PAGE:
Saturday is essentially a “Cavalcade of Stars.” For the winners, this means that today they don’t have to go anywhere except the classroom, but about every hour or so a new judge stops by to give them something new to think about (luckily, the brains of the winners are infinite storage cells for all the stuff that’s going on).
Nina Kiriki Hoffman starts the morning out with a fun exercise for creating idea, which gets C.L. Kagmi (3rd place, Q3) pumped. “I loved that exercise,” she said. She has this great idea, now, you see, but she has a problem: All she wants to do is go writer, but there’s a whole day’s worth of learning to sit through. Somehow, she manages. I can’t wait to see what she comes up with, though. Very little is more fun to see than a writer with an idea burning in her mind.
Doug Beason was next up. He talks about focusing on characters and relationships in science fiction. “It’s not good enough to just put cool technology and ideas into pieces anymore,” he says. Nancy Kress and I have a little conversation about this in the cracks of the session. My own little pin on this kind of thing is that, as time moves forward, what used to be considered harder science fiction has turned into contemporary fiction. But then, what do I know, right? Doug spends thirty minutes answering questions that range from the use of metallic hydrogen to the kinds of programs available to get kids interested in space.
Jody Lyn Nye talks about conventions. Specifically, how to work with a convention as a professional writer, giving our winners tips a steady stream of ideas and advice. She echoes Kevin J. Anderson’s talk a few days back about how to be a professional writer. It’s a solid hour filled with great stuff.
Then the group gets to sit with Nnedi Okorafor, who starts by asking “what do you want to hear from me?” and then spends the next 45 minutes answering non-stop questions. She discusses her own journey to becoming a professional writer—which is a topic almost every new writer I know loves to hear. The paths we take are all so different. I mean, there are similarities, of course, but it helps to hear that there is no one “right path.” She talks about writer’s block—or at least why she doesn’t believe in it. “When things aren’t coming, I’m not blocked. But I know I just have to wait. It always comes.” I love this thought pattern. This was an energetic conversation that would probably still be going if Tim Powers hadn’t kept a semi-firm handle on the agenda!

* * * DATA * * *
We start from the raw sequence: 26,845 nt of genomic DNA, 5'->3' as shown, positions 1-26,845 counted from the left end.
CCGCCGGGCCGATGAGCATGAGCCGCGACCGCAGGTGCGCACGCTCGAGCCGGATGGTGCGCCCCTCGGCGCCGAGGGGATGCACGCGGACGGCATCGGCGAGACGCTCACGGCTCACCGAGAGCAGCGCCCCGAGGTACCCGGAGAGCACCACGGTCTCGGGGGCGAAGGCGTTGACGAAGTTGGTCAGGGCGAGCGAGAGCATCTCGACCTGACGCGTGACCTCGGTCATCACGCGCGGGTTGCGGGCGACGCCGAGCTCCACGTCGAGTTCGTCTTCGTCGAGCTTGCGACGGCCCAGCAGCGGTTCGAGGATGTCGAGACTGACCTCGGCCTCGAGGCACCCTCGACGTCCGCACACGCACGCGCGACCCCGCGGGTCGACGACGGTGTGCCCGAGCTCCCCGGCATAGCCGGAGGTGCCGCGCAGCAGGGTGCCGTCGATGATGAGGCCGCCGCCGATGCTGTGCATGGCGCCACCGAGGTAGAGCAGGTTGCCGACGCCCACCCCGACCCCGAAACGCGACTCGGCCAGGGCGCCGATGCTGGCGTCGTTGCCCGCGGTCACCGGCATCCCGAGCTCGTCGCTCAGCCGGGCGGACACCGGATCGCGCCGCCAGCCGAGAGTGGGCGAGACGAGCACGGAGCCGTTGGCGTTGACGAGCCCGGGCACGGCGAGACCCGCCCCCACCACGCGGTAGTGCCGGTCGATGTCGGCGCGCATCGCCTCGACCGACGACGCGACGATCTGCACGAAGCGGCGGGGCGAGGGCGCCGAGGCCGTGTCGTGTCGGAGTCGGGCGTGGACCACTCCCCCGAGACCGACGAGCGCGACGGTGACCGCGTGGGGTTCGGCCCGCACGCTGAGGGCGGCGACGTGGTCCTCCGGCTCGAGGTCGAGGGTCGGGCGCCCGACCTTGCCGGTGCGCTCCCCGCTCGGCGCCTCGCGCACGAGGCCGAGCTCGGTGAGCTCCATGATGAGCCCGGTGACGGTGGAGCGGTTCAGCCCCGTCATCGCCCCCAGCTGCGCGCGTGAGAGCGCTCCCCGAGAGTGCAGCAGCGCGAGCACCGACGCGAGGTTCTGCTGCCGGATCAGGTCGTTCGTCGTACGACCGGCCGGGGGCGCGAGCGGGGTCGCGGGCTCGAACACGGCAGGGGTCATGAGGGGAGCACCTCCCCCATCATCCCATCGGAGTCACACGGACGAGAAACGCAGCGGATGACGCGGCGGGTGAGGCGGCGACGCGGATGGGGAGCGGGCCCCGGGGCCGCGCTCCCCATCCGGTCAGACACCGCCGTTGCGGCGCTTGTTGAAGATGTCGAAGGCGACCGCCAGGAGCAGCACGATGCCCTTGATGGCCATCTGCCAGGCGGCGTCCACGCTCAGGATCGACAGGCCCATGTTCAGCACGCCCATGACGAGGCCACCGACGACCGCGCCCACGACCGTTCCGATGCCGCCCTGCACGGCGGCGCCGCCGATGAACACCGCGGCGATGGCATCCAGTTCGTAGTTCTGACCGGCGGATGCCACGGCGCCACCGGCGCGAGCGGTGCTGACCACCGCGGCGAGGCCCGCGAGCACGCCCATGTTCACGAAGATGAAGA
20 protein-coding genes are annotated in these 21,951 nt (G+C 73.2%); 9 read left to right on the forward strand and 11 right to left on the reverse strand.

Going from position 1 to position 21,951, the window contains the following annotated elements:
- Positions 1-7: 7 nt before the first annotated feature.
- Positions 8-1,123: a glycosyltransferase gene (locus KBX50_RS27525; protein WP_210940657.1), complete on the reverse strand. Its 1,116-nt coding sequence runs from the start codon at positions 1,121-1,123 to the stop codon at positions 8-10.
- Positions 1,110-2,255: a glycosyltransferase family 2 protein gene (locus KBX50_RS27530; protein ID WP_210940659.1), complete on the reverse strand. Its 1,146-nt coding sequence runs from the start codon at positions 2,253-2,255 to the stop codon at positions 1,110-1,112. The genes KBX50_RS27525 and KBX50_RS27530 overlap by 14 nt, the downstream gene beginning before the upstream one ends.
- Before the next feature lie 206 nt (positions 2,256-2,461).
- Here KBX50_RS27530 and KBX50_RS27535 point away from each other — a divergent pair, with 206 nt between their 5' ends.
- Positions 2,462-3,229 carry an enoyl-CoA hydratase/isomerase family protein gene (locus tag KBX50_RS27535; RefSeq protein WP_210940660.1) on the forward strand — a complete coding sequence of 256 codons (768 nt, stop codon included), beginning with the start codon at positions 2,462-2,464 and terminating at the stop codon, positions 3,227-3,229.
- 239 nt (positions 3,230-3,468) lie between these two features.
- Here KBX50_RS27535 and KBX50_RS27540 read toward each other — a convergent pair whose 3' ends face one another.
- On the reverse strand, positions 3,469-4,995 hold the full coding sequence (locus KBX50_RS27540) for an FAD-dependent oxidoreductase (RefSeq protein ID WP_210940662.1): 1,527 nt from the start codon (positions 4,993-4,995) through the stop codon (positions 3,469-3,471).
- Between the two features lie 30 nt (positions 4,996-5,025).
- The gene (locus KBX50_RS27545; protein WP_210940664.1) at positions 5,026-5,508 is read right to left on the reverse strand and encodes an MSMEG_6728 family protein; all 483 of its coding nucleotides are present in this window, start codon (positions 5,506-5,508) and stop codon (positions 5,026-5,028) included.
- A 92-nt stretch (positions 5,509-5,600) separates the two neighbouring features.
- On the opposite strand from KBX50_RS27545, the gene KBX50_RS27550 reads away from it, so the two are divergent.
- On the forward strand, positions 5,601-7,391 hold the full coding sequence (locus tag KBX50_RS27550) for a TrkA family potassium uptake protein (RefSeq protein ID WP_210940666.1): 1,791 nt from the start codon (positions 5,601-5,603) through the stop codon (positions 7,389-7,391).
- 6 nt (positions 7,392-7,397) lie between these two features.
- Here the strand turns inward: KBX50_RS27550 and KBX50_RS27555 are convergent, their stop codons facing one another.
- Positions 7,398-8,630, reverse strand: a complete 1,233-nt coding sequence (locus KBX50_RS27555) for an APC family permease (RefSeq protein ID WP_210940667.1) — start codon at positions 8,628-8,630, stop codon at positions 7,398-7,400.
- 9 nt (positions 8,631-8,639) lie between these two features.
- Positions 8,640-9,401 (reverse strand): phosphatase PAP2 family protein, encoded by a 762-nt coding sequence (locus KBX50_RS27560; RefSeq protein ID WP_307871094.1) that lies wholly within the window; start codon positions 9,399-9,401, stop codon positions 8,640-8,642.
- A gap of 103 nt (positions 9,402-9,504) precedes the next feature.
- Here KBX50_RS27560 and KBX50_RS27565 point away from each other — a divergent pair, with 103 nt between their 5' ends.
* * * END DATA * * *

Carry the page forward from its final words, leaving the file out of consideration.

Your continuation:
And the highlights keep coming.
Next up is Jerry Pournelle, and then Larry Niven. It’s clear to me that there are more than a couple of our winners who are doing their best not to go into full-out fan mode. Jerry talks about the difference between being an author and being a writer, coming back to that point often, but focusing on the work. “Concentrate on the story,” he said. Larry spent most of his discussion on the act of collaboration. He talked about respecting the other writer, and he talked about matching skillsets. Both he and Jerry talked about using each other’s strengths while creating their stories together.
Then came a session with six past winners including Megan O’Keefe, Laura Tom, Steve Pantazis, Martin Shoemaker, Kary English, Brennan Harvey, and myself. As might be expected with seven voices, the result was a scatter-shot of ideas that were all primarily focused on what happens next. Megan passed around an approach to story structure, and everyone picked out things that struck us as valuable to think about as the winners go home. Questions came in about web presences, how to use critique groups, how to deal with an audience and the pressures that come from having a bit of notoriety. Among others.
Since I participated directly in this session, I found myself looking around the room and thinking of the people I came to the program with back in volumes 14 and 15. Amy Casil and Scott Nicholson were at the forefront. Jim Hines, Steve Mohan, Jason Schmidt. I was remembering Carla Montgomery, who helped me title “Stealing the Sun.” Stephano Donati and Franklin Thatcher, who were my roomates. Don Solasan. Bill Rowland, Scott Huggins. I could go on, but this isn’t meant to be about me, right? (too late, I hear you say, too late!)
Much of the conversation focused on this new community that these winners are stepping into. And it is a great community. But I wanted them to look around the room now and realize that this is their class. These are the people who can still be around year after year. “These are your people,” I tried to say at the end of the session.
And that was that.
Except, of course that since this is Writers of the Future week. There’s always more to do even when the workshop comes to a close.
Next is a session for Q&A on the award ceremony, then a break for dinner, and finally a trip to the Wilshire Ebell Theatre for a rehearsal.
Yes, friends, the Awards Ceremony is tomorrow. [April 2, 2017 – 6:30 PM – Pacific Standard Time]
Guest blogger, Ron Collins.
Ron Collins was a Writers of the Future published finalist in 1998 and a prize winner in 1999. He has gone on to publish about 100 short stories in prominent magazines and anthologies. Each volume in his fantasy serial Saga of the God-Touched Mage, hit the top 10 on Amazon’s bestselling Dark Fantasy list in the US, UK, and Australia. His short story, “The White Game” was nominated for the Short Mystery Fiction Society’s 2016 Derringer Award. The first four books of his current SF series, Stealing the Sun, are available now.